A few years ago we moved into a quiet suburban area which backed onto a relatively busy road, but when our daughter begged us for a kitten it was too difficult to deny her. Her first kitten brought her much happiness until one night a few months later she didn't come home, the next day we found her kitten her lying squashed by the road only a 100 yards away from home. Once we had all recovered from these sad times I promised her another cat as long as I could cat-proof our garden.
As we ran one of Britain's leading online pet stores, Easy Animal. I started to research cat containment products for a solution, this was obviously a huge problem as each day we were getting phone calls from other worried cat owners about the best way to contain a cat?
As our garden was contained by walls and fencing at the rear of the property I didn't think this would be too much of a problem, so agreed to my daughter having a new kitten called Maisie. I thought by the time she would be allowed out that I would have a cat proof garden. My first investment was to buy a reel of netting and some wooden stakes which I screwed to the fences and walls, after a weekend of fixing these you can imagine my dismay when within a week the cat just scaled straight up and over. Not to be out manoeuvred so easily I decided that my netting needed to be angled inwards at the top of the fence, so I quickly had some angled brackets made at a friend's engineering works and set aside another day to install.
This seemed highly successful and I was really pleased with my handiwork as the cat seemed beaten at last, that is until the cat decided to scale some 30ft fir trees at the end of the garden. Having spent over £400 on materials so far I was not to be beaten easily and looked at plan B. A friend of mine had told me about a range of cat containment systems manufactured by an American company called PetSafe. I contacted them and soon had a meeting with the lady that runs the UK branch of the company.
She soon explained to me that in America the properties have no boundary fences so these containment systems are the only way to contain cats and dogs within a predetermined zone. Basically the system works by emitting a signal from a wire that is laid around the property, as the cat approaches the zone the cat gets a warning beep tone and if he still approaches the boundary a short burst of static. This short unpleasant sensation starts to teach the cat where he can and can't roam as the small light collar that the cat wears gives the cat the signals to enable them to be trained.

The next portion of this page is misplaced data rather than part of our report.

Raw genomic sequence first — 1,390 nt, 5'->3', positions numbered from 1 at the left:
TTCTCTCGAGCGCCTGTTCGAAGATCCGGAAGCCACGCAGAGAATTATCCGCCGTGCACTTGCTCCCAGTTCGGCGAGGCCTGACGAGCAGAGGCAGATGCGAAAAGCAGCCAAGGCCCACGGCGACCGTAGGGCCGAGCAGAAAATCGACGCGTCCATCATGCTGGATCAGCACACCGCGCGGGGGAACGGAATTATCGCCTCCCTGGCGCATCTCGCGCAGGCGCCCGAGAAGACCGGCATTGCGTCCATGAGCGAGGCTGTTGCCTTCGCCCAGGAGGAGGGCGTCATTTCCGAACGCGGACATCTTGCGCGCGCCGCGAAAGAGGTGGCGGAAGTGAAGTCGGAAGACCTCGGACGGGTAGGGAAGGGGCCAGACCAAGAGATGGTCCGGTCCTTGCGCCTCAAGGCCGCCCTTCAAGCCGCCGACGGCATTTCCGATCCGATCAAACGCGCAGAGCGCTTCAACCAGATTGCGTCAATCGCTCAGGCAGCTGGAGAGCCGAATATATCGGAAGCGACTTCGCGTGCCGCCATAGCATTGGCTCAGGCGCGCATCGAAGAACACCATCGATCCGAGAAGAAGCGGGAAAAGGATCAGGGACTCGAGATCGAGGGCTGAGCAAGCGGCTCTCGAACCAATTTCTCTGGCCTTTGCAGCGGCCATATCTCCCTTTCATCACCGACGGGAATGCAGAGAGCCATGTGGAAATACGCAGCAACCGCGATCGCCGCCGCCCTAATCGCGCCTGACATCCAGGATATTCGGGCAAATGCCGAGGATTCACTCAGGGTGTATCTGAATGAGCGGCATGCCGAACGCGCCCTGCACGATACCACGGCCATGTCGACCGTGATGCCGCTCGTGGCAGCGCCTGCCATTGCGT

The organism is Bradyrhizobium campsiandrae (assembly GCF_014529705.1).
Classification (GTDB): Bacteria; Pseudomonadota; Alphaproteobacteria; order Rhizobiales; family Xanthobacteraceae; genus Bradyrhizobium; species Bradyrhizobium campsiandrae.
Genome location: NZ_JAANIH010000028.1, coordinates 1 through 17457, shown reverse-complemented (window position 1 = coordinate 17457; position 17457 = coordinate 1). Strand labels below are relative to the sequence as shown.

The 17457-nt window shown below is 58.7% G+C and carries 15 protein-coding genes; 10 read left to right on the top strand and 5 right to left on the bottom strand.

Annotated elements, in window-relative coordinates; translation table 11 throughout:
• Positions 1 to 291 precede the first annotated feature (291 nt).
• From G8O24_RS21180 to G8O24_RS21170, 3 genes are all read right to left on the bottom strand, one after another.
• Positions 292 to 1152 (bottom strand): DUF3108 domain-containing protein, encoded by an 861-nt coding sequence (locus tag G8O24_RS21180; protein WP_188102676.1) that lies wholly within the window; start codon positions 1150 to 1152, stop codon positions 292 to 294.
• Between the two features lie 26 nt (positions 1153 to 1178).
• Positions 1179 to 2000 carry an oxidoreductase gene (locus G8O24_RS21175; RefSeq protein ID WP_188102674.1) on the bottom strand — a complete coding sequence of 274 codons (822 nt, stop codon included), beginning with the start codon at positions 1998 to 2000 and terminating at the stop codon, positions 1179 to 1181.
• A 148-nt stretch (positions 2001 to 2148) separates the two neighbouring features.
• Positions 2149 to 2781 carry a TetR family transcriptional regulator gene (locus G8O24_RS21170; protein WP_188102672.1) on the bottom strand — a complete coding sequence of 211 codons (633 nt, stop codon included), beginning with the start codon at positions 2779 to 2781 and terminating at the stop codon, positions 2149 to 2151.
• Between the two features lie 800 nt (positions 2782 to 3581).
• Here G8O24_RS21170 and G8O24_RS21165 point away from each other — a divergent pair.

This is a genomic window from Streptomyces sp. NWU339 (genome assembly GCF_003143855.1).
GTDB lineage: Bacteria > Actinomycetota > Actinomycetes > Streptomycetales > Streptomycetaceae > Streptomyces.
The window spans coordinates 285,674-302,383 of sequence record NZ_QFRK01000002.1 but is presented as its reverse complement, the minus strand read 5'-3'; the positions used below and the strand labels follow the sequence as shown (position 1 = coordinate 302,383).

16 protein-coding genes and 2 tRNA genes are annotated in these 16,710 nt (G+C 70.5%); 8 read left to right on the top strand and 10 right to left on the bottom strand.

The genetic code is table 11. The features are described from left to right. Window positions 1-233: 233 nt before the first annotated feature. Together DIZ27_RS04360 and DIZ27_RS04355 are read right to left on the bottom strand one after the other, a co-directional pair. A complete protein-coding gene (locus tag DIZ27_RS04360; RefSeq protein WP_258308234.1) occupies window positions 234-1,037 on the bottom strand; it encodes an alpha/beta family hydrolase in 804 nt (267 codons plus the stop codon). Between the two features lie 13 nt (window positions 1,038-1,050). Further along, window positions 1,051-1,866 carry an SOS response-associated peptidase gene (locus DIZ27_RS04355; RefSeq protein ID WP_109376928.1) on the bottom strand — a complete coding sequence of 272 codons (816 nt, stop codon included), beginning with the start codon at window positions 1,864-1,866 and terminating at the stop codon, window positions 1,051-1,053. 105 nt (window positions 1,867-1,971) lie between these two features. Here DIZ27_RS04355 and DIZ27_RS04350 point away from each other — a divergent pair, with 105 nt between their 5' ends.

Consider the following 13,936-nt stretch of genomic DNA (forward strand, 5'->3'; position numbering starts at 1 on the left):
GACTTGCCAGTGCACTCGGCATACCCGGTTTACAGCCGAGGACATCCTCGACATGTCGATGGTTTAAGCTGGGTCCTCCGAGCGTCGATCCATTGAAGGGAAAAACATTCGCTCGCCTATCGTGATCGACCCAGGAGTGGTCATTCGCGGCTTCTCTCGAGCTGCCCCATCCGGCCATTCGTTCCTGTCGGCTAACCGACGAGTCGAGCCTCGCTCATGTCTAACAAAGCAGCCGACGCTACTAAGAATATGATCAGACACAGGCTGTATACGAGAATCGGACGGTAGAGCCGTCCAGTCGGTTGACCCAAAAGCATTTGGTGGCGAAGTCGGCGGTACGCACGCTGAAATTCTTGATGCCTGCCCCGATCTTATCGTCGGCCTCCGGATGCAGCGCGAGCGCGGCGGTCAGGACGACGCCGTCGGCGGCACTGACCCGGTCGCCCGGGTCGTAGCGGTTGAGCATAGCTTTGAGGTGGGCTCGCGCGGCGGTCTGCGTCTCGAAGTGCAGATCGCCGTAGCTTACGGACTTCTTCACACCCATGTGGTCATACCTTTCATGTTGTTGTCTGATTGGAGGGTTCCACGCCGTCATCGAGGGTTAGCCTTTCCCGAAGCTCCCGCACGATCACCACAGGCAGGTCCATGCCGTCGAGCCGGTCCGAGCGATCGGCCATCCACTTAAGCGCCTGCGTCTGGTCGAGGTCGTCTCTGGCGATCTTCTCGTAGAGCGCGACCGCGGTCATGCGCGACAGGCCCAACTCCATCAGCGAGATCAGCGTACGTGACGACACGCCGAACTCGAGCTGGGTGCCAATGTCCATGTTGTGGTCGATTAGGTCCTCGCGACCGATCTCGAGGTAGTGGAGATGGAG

When we installed the cat fence at home I was a little sceptical but couldn't believe how quickly Maisie learned that the boundaries were strictly off limits. By laying the wire on the top of the fence about 6ft from the ground the cat doesn't want to jump over any longer as Maisie gets a warning tone on her collar as she approaches the perimeter. Now we have a cat that can play safely within the garden without any worries at all, I fully realise that these type of containment systems are confrontational in some peoples eyes , but what we are talking about is a life and death situation.
We now actively sell these type of cat containment systems through our website and every day I speak to a cat lover who needs to be able to securely keep their cat in a garden, I can honestly say that these systems saves cats lives and therefore I whole-heartedly recommend them to all cat owners. Lets cut down these unnecessary accidents, for further advice please do not hesitate to contact us.
Article Source: http://www.articlesphere.com/Article/How-To-Keep-Your-Cat-In-A-Garden/257585